Rensselaerville Grist Mill

Despite the title of this post, I don’t have any photos of millstones, the mill itself, or any iconic spillway images.  That’s mainly because this 3 story mill has a road running close past it and a bridge directly beside it. 

I got to tour this mill unexpectedly this week, and the contents would make any antique dealer insane with envy.  Much of what is in the mill isn’t actually mill “stuff.”  Everything from fabric mill parts (from a separate mill now gone)  looms, boilers, old stoves, and milk cans littered the interior of the mill.  The mill is a haven for all things old – it’s a repository of history, in much part donated by residents proud of their heritage (and I suspect Ebay played a large part as well.)

Thanks to the handout the tour guide gave me, I can give you a little history of the mill itself.  It’s located on Ten Mile Creek, and was one of some 70 “water-powered sites” – meaning everything from grist mills for grain, sawmills for timber, and fabric mills for cloth and felt.   The original mill was built in 1789, but the building I toured was rebuilt in 1880 after a fire broke out and destroyed the original.  There was a fire in this one as well, and you can still see charred hand-hewn beams in the ceiling of the second floor.

The inside of the mill is poorly lit by a somewhat new electrical system and the large original glass-paned windows.  It made taking photographs difficult, as I didn’t bring a flash with me and I refuse to use the on-camera flash.  I wish I could have gotten better photographs of the publications pasted on the wall – the mill crew put up large advertisements for things like stoves and baking powder, and one whole wall was covered with political cartoons and newspapers.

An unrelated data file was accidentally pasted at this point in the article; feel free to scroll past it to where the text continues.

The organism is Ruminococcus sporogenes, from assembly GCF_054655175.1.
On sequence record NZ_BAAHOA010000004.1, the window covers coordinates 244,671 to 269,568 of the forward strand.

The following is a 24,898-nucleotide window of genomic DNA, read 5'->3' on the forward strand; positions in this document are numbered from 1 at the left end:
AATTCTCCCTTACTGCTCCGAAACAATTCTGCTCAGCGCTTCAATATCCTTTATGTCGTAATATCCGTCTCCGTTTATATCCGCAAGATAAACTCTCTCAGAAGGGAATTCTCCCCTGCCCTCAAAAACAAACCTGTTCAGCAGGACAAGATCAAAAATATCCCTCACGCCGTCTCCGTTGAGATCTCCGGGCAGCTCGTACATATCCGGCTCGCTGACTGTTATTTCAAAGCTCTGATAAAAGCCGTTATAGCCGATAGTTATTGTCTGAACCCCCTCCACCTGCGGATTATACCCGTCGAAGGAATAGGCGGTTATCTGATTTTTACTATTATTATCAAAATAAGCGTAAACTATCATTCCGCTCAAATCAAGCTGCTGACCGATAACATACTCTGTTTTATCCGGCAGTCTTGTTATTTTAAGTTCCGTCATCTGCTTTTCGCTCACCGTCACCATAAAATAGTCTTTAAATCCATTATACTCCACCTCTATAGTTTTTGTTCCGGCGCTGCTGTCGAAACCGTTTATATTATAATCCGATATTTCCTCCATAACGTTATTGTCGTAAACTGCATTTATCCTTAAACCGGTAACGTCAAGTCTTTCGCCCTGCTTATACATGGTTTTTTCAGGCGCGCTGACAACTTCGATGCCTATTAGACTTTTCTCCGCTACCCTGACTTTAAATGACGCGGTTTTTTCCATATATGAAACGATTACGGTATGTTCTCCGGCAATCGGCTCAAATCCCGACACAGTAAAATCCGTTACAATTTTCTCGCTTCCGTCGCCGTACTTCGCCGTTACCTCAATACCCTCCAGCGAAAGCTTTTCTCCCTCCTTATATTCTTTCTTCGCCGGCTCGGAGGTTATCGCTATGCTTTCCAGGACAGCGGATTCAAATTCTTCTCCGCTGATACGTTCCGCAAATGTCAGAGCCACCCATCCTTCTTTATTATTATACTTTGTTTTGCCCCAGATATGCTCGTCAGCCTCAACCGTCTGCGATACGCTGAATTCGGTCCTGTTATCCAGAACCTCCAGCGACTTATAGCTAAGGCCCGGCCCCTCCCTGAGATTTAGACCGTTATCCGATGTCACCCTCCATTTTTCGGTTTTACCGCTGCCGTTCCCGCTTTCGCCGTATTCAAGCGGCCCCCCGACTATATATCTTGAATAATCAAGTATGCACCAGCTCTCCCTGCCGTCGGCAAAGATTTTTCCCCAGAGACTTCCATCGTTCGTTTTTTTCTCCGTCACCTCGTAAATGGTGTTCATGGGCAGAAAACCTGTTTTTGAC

The main floor is set into the hillside with few windows, giving the building two loading docks – one on the second floor, and one below the road on the main floor.  Thanks to an ingenious screw converter and enclosed conveyor belt (with little leather cups) the mill could send grain into the system from either floor.  One water turbine ran all of this, and still can – the mill is the only operational water-powered mill in the area.  The tour guide groused that the system has set idle for so long that the wood of the turbine shrunk and leaks water.   

On the second floor sits a huge post office cubbyhole wall – donated when the old post office closed years ago.  The family touring the mill with me recognized some of the names on the cubbies.  The grandfather of the family told us how he had played hide-and-seek with his friends in the empty mill as a child, and pointed out the trap-doors that they used to drop into the next floor to escape capture.   His young grandkids weren’t too interested, but I thought it was cool.

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